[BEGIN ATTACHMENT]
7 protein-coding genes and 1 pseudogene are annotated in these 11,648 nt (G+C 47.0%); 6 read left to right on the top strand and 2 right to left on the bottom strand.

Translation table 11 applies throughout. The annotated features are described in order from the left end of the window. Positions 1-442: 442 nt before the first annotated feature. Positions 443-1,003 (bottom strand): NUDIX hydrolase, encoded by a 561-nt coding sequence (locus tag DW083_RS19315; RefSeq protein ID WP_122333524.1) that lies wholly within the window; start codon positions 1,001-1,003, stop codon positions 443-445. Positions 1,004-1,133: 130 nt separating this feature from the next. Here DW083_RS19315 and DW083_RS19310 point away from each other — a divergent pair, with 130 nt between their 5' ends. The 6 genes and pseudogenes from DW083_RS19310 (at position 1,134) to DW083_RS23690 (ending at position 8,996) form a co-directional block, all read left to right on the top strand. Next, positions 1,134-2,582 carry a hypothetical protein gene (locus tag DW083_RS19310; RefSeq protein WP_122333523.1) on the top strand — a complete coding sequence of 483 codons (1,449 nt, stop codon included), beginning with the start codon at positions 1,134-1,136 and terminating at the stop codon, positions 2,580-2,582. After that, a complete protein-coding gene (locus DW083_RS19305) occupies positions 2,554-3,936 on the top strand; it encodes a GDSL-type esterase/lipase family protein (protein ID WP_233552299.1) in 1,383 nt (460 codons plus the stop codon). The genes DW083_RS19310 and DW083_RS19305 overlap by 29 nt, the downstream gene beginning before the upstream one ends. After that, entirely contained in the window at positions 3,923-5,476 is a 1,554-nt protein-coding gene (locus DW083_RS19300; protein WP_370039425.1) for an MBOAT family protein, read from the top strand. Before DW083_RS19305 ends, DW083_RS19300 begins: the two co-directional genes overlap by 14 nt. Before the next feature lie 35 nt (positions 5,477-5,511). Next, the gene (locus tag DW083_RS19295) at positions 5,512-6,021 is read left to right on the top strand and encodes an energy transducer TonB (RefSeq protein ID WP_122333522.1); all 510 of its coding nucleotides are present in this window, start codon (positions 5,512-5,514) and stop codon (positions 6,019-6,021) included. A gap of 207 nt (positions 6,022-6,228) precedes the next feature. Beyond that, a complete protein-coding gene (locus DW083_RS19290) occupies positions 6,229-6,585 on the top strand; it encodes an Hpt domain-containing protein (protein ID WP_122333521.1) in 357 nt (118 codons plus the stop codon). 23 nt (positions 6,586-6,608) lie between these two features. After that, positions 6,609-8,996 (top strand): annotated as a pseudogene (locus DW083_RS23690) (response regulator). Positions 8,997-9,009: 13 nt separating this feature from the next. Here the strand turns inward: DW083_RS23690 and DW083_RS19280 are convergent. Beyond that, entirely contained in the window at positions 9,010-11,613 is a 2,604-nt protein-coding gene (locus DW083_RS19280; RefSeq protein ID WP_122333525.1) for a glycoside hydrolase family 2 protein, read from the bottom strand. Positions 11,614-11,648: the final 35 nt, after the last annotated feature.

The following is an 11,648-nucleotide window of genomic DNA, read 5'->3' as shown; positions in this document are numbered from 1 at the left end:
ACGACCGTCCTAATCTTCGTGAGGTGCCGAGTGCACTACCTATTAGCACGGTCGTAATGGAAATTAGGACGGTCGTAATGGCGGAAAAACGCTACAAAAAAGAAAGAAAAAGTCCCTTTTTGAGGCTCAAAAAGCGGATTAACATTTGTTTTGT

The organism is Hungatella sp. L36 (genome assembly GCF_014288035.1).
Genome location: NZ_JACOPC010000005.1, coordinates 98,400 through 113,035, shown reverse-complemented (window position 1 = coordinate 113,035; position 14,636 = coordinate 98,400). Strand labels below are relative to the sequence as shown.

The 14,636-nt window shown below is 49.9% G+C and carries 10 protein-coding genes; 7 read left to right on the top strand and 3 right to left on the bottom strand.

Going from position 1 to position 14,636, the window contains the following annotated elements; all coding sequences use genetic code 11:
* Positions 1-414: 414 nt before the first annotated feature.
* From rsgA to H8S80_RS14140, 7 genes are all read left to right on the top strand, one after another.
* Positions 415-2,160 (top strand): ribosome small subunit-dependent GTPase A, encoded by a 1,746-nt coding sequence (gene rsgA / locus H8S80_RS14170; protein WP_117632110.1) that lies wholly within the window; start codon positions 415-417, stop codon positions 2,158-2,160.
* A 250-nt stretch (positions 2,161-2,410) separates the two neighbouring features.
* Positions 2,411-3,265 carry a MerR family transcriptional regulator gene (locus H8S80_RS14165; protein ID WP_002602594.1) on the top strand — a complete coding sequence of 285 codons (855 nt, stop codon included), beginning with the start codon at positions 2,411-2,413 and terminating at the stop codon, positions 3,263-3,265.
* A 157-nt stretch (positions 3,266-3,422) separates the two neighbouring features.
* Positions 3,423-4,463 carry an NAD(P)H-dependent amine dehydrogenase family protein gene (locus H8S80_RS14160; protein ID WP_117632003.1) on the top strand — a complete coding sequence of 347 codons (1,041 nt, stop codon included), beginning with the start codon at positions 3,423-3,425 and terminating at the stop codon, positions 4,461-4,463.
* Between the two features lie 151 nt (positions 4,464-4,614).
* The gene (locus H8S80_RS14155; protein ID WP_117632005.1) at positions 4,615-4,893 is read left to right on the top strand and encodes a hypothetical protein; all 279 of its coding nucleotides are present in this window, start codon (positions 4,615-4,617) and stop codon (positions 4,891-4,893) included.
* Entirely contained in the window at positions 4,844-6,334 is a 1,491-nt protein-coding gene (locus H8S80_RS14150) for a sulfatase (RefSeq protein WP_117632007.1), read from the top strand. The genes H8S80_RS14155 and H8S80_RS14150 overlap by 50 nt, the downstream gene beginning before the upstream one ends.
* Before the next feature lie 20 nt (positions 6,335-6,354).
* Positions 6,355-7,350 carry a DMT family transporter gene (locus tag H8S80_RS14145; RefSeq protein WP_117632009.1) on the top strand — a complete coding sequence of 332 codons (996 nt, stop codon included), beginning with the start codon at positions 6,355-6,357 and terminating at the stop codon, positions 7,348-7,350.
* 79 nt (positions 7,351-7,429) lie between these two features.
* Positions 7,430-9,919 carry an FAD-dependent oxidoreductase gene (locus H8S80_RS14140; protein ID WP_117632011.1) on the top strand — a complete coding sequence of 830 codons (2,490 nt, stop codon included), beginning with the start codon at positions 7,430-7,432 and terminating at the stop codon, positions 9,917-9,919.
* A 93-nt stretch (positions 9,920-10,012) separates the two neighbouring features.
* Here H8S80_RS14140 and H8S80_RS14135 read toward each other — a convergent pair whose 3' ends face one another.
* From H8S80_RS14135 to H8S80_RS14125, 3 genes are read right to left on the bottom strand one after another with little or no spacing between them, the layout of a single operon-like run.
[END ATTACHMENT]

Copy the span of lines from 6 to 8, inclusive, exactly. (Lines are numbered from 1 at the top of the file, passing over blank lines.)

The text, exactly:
Genome location: NZ_JACOPC010000005.1, coordinates 98,400 through 113,035, shown reverse-complemented (window position 1 = coordinate 113,035; position 14,636 = coordinate 98,400). Strand labels below are relative to the sequence as shown.

The 14,636-nt window shown below is 49.9% G+C and carries 10 protein-coding genes; 7 read left to right on the top strand and 3 right to left on the bottom strand.

Going from position 1 to position 14,636, the window contains the following annotated elements; all coding sequences use genetic code 11: